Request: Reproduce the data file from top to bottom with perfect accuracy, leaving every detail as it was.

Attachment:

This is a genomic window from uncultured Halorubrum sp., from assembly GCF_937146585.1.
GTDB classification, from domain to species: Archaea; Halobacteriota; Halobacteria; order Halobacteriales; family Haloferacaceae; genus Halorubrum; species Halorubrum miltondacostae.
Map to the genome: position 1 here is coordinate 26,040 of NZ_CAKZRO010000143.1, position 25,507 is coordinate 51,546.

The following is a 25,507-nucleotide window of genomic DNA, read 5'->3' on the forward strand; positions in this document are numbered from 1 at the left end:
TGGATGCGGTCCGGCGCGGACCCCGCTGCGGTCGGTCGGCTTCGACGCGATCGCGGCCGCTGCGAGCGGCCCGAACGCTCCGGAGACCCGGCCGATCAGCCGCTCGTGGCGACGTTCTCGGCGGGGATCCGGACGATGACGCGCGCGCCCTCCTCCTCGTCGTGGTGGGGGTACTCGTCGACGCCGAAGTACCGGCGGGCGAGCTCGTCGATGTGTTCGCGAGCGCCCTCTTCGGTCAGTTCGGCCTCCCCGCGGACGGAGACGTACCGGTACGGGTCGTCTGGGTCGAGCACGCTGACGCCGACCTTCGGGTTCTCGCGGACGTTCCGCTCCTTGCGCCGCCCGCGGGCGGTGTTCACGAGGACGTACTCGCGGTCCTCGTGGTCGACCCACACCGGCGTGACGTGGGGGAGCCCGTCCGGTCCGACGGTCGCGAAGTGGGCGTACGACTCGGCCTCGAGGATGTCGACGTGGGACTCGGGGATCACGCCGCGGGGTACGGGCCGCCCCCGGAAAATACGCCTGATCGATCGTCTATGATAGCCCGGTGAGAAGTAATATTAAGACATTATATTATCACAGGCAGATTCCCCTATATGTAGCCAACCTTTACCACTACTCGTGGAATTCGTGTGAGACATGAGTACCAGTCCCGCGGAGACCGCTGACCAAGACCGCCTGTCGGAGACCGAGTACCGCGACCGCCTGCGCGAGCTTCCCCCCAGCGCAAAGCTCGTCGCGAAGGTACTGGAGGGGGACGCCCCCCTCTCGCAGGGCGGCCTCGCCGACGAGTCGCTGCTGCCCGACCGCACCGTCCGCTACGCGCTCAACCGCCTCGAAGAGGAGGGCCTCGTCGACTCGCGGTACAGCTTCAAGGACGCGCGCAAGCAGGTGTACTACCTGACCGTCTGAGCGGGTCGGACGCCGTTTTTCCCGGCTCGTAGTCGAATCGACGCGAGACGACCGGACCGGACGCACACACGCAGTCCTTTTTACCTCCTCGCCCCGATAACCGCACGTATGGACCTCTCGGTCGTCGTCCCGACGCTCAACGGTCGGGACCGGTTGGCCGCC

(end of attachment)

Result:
This is a genomic window from uncultured Halorubrum sp., from assembly GCF_937146585.1.
GTDB classification, from domain to species: Archaea; Halobacteriota; Halobacteria; order Halobacteriales; family Haloferacaceae; genus Halorubrum; species Halorubrum miltondacostae.
Map to the genome: position 1 here is coordinate 26,040 of NZ_CAKZRO010000143.1, position 25,507 is coordinate 51,546.

The following is a 25,507-nucleotide window of genomic DNA, read 5'->3' on the forward strand; positions in this document are numbered from 1 at the left end:
TGGATGCGGTCCGGCGCGGACCCCGCTGCGGTCGGTCGGCTTCGACGCGATCGCGGCCGCTGCGAGCGGCCCGAACGCTCCGGAGACCCGGCCGATCAGCCGCTCGTGGCGACGTTCTCGGCGGGGATCCGGACGATGACGCGCGCGCCCTCCTCCTCGTCGTGGTGGGGGTACTCGTCGACGCCGAAGTACCGGCGGGCGAGCTCGTCGATGTGTTCGCGAGCGCCCTCTTCGGTCAGTTCGGCCTCCCCGCGGACGGAGACGTACCGGTACGGGTCGTCTGGGTCGAGCACGCTGACGCCGACCTTCGGGTTCTCGCGGACGTTCCGCTCCTTGCGCCGCCCGCGGGCGGTGTTCACGAGGACGTACTCGCGGTCCTCGTGGTCGACCCACACCGGCGTGACGTGGGGGAGCCCGTCCGGTCCGACGGTCGCGAAGTGGGCGTACGACTCGGCCTCGAGGATGTCGACGTGGGACTCGGGGATCACGCCGCGGGGTACGGGCCGCCCCCGGAAAATACGCCTGATCGATCGTCTATGATAGCCCGGTGAGAAGTAATATTAAGACATTATATTATCACAGGCAGATTCCCCTATATGTAGCCAACCTTTACCACTACTCGTGGAATTCGTGTGAGACATGAGTACCAGTCCCGCGGAGACCGCTGACCAAGACCGCCTGTCGGAGACCGAGTACCGCGACCGCCTGCGCGAGCTTCCCCCCAGCGCAAAGCTCGTCGCGAAGGTACTGGAGGGGGACGCCCCCCTCTCGCAGGGCGGCCTCGCCGACGAGTCGCTGCTGCCCGACCGCACCGTCCGCTACGCGCTCAACCGCCTCGAAGAGGAGGGCCTCGTCGACTCGCGGTACAGCTTCAAGGACGCGCGCAAGCAGGTGTACTACCTGACCGTCTGAGCGGGTCGGACGCCGTTTTTCCCGGCTCGTAGTCGAATCGACGCGAGACGACCGGACCGGACGCACACACGCAGTCCTTTTTACCTCCTCGCCCCGATAACCGCACGTATGGACCTCTCGGTCGTCGTCCCGACGCTCAACGGTCGGGACCGGTTGGCCGCC